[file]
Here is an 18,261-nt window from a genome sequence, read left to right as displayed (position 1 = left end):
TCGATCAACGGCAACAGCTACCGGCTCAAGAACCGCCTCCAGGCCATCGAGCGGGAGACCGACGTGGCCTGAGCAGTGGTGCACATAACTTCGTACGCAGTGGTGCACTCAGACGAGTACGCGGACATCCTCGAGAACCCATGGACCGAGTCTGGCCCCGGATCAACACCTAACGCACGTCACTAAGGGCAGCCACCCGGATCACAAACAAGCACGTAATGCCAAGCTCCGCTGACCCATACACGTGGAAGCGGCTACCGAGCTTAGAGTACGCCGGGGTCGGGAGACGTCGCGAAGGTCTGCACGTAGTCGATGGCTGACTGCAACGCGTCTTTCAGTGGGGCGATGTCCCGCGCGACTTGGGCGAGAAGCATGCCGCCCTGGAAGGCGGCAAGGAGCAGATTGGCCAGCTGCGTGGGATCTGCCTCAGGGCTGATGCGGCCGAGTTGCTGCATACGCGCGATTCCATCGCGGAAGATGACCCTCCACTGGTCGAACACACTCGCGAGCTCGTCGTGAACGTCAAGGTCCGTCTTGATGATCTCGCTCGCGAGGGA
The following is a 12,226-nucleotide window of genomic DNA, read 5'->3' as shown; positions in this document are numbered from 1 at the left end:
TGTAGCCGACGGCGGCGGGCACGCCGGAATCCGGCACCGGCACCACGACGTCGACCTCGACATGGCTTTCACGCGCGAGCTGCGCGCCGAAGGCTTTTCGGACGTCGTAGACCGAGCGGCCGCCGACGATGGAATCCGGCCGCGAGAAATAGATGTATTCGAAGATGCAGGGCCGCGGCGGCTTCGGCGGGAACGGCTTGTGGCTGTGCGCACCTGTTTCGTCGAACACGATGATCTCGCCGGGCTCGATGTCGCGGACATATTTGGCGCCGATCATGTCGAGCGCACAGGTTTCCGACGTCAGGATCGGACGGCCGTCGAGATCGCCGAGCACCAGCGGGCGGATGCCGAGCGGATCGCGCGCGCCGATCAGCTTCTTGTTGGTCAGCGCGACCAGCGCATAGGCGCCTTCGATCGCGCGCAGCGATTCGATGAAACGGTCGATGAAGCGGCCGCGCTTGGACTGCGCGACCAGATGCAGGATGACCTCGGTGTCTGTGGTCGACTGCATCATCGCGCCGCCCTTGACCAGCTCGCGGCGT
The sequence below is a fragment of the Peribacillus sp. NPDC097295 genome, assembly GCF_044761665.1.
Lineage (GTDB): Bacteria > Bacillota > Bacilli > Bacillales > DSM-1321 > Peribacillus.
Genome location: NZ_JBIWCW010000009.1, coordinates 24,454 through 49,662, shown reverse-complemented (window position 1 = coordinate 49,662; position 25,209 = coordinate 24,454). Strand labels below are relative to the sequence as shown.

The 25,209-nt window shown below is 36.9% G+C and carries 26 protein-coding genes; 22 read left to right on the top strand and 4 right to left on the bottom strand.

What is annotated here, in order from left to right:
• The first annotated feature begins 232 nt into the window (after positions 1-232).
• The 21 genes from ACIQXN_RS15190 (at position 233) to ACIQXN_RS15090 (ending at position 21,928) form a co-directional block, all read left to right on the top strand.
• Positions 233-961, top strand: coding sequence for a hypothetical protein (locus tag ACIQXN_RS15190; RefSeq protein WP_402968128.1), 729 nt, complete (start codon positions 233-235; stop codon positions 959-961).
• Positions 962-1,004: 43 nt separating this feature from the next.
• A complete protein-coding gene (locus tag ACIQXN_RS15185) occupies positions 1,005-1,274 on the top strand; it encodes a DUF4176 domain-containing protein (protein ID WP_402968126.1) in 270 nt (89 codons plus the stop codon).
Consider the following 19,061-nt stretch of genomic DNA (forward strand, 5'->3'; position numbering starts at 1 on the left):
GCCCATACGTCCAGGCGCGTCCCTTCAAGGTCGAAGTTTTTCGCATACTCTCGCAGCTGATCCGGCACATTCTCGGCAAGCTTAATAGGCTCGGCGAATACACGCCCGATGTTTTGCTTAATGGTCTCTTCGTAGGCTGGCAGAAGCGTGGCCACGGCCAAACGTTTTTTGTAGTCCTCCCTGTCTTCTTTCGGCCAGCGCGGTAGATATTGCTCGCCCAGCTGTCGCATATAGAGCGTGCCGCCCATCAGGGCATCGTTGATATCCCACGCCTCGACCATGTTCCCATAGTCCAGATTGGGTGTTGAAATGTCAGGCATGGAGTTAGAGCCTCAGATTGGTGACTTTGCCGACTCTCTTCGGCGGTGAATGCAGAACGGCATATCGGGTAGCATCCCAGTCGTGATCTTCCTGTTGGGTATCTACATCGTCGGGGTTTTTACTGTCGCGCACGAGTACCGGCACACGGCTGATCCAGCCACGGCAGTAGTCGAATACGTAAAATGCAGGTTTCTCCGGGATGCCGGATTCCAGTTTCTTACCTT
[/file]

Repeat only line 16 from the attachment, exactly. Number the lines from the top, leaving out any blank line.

GCCCATACGTCCAGGCGCGTCCCTTCAAGGTCGAAGTTTTTCGCATACTCTCGCAGCTGATCCGGCACATTCTCGGCAAGCTTAATAGGCTCGGCGAATACACGCCCGATGTTTTGCTTAATGGTCTCTTCGTAGGCTGGCAGAAGCGTGGCCACGGCCAAACGTTTTTTGTAGTCCTCCCTGTCTTCTTTCGGCCAGCGCGGTAGATATTGCTCGCCCAGCTGTCGCATATAGAGCGTGCCGCCCATCAGGGCATCGTTGATATCCCACGCCTCGACCATGTTCCCATAGTCCAGATTGGGTGTTGAAATGTCAGGCATGGAGTTAGAGCCTCAGATTGGTGACTTTGCCGACTCTCTTCGGCGGTGAATGCAGAACGGCATATCGGGTAGCATCCCAGTCGTGATCTTCCTGTTGGGTATCTACATCGTCGGGGTTTTTACTGTCGCGCACGAGTACCGGCACACGGCTGATCCAGCCACGGCAGTAGTCGAATACGTAAAATGCAGGTTTCTCCGGGATGCCGGATTCCAGTTTCTTACCTT